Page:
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Notes on the Underground: Monetary Policy in Resource-Rich Economies

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  • Ferrero, Andrea
  • Seneca, Martin

Abstract

The central bank of a commodity-exporting small open economy faces the traditional stabilization tradeoff between domestic inflation and output gap. The commodity sector introduces a terms-of-trade inefficiency that gives rise to an endogenous cost-push shock, changes the target level for output, reduces the slope of the Phillips curve, and increases the importance of stabilizing the output gap. Optimal monetary policy calls for a reduction of the interest rate following a drop in the oil price. In contrast, a central bank with a mandate to stabilize consumer price inflation needs to raise interest rates to limit the inflationary impact of an exchange rate depreciation.

Suggested Citation

  • Ferrero, Andrea & Seneca, Martin, 2018. "Notes on the Underground: Monetary Policy in Resource-Rich Economies," CEPR Discussion Papers 13108, C.E.P.R. Discussion Papers.
  • Handle: RePEc:cpr:ceprdp:13108
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    References listed on IDEAS

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    Citations

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    Cited by:

    1. Bergholt, Drago & Larsen, Vegard H. & Seneca, Martin, 2019. "Business cycles in an oil economy," Journal of International Money and Finance, Elsevier, vol. 96(C), pages 283-303.
    2. van der Ploeg, Frederick, 2019. "Macro policy responses to natural resource windfalls and the crash in commodity prices," Journal of International Money and Finance, Elsevier, vol. 96(C), pages 263-282.
    3. Omotosho, Babatunde S., 2020. "Oil price shocks, fuel subsidies and macroeconomic (in)stability in Nigeria," MPRA Paper 105464, University Library of Munich, Germany.
    4. Malova, Aleksandra & van der Ploeg, Frederick, 2017. "Consequences of lower oil prices and stranded assets for Russia's sustainable fiscal stance," Energy Policy, Elsevier, vol. 105(C), pages 27-40.
    5. Ohad Raveh, 2020. "Monetary Policy, Natural Resources, and Federal Redistribution," Environmental & Resource Economics, Springer;European Association of Environmental and Resource Economists, vol. 75(3), pages 585-613, March.
    6. Melina, Giovanni & Yang, Shu-Chun S. & Zanna, Luis-Felipe, 2016. "Debt sustainability, public investment, and natural resources in developing countries: The DIGNAR model," Economic Modelling, Elsevier, vol. 52(PB), pages 630-649.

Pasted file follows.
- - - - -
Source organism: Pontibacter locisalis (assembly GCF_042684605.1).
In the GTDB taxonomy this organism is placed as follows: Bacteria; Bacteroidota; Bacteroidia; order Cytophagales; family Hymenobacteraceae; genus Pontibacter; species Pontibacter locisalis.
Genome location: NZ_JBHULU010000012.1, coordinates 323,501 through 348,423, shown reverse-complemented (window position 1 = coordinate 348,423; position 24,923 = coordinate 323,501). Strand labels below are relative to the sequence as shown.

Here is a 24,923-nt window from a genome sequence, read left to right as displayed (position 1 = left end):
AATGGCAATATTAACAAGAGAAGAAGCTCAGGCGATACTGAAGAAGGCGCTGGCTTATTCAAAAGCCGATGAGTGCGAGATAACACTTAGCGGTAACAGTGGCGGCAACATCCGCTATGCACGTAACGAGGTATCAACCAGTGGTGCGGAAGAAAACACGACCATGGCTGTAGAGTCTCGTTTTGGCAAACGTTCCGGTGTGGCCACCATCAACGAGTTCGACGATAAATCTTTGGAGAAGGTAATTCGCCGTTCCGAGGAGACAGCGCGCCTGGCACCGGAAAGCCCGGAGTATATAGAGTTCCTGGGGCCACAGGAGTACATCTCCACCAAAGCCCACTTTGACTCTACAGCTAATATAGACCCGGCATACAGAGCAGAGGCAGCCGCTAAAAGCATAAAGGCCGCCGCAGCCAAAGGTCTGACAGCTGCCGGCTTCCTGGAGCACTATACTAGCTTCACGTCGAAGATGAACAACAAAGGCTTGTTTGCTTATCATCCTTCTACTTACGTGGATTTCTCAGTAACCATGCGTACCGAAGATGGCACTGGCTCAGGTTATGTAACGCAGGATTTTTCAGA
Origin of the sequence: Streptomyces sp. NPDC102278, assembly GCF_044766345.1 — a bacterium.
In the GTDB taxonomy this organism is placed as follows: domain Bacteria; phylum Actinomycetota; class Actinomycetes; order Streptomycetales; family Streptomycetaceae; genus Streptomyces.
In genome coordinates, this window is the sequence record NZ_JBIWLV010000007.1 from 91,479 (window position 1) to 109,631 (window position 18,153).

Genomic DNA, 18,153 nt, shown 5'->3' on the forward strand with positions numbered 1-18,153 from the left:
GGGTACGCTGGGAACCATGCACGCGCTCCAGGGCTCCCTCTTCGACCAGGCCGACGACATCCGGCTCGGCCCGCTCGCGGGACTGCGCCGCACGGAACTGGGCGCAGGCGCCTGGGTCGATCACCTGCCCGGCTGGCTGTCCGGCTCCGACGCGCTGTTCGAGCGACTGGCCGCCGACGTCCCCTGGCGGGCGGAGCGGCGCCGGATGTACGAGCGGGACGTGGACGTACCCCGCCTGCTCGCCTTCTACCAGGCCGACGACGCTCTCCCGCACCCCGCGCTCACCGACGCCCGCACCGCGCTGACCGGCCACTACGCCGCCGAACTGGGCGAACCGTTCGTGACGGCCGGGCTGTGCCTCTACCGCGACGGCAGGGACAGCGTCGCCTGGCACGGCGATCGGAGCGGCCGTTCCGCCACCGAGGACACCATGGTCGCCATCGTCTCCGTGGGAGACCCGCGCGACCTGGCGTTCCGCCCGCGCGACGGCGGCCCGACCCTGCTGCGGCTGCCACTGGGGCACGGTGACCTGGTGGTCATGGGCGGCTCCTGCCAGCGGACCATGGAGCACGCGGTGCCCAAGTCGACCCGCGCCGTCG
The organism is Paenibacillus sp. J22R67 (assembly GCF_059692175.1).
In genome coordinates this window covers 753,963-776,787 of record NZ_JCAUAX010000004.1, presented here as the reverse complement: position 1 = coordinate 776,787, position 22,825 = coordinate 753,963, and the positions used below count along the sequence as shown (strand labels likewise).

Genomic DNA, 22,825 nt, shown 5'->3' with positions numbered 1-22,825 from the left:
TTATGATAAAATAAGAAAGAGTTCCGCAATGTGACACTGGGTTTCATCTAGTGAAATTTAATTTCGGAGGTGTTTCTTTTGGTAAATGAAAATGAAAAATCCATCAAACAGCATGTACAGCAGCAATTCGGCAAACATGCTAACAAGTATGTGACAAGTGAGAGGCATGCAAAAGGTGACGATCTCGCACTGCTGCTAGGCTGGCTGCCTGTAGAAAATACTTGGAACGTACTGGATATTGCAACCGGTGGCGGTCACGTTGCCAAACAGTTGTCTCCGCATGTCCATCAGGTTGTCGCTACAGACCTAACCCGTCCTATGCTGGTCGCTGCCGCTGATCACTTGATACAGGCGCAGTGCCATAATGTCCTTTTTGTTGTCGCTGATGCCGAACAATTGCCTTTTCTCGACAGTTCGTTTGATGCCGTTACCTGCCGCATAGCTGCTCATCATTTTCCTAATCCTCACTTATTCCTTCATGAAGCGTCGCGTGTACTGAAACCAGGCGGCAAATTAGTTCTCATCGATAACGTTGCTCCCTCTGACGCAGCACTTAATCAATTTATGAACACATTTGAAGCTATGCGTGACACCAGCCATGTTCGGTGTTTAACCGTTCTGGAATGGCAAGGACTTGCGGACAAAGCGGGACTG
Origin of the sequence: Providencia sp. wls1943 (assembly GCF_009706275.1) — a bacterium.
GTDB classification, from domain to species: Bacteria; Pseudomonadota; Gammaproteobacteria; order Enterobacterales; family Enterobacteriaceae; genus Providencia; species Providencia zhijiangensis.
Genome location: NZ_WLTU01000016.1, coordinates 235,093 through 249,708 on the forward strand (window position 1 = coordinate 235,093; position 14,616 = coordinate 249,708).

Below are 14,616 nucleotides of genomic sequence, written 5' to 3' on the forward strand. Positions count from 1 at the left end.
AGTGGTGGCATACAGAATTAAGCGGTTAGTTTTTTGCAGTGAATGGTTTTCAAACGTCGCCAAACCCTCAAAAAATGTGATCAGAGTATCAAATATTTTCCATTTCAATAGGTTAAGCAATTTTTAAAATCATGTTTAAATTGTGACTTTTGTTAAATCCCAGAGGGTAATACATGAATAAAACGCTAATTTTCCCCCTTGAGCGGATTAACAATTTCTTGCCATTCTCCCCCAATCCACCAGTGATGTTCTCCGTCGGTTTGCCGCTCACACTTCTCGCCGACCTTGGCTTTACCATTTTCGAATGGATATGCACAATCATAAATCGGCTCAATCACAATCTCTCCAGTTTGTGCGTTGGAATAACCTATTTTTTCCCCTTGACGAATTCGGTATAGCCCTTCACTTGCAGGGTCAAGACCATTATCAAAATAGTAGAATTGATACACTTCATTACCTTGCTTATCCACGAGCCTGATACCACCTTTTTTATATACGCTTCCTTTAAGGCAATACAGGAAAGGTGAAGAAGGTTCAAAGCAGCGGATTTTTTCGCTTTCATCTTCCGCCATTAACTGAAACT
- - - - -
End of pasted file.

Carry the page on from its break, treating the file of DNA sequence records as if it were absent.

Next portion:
7. Rick Van der Ploeg, 2016. "Macro Policy Responses To Natural Resource Windfalls," OxCarre Working Papers 178, Oxford Centre for the Analysis of Resource Rich Economies, University of Oxford.
    8. Maryam Ahmadi & Matteo Manera, 2021. "Oil Price Shocks and Economic Growth in Oil-Exporting Countries," Working Papers 2021.13, Fondazione Eni Enrico Mattei.
    9. Chuku Chuku & Jacob Oduor & Anthony Simpasa & Peter Mwanakatwe, 2019. "Working Paper 318 - A DGE Model for Growth and Development Planning: Malawi," Working Paper Series 2444, African Development Bank.
    10. Drechsel, Thomas & McLeay, Michael & Tenreyro, Silvana, 2019. "Monetary policy for commodity booms and busts," CEPR Discussion Papers 14030, C.E.P.R. Discussion Papers.
    11. Omotosho, Babatunde S., 2019. "Business Cycle Fluctuations in Nigeria: Some Insights from an Estimated DSGE Model," MPRA Paper 98351, University Library of Munich, Germany.

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    More about this item

    Keywords

    monetary policy; oil export; small open economy;
    All these keywords.

    JEL classification:

    • E52 - Macroeconomics and Monetary Economics - - Monetary Policy, Central Banking, and the Supply of Money and Credit - - - Monetary Policy
    • E58 - Macroeconomics and Monetary Economics - - Monetary Policy, Central Banking, and the Supply of Money and Credit - - - Central Banks and Their Policies
    • Q30 - Agricultural and Natural Resource Economics; Environmental and Ecological Economics - - Nonrenewable Resources and Conservation - - - General

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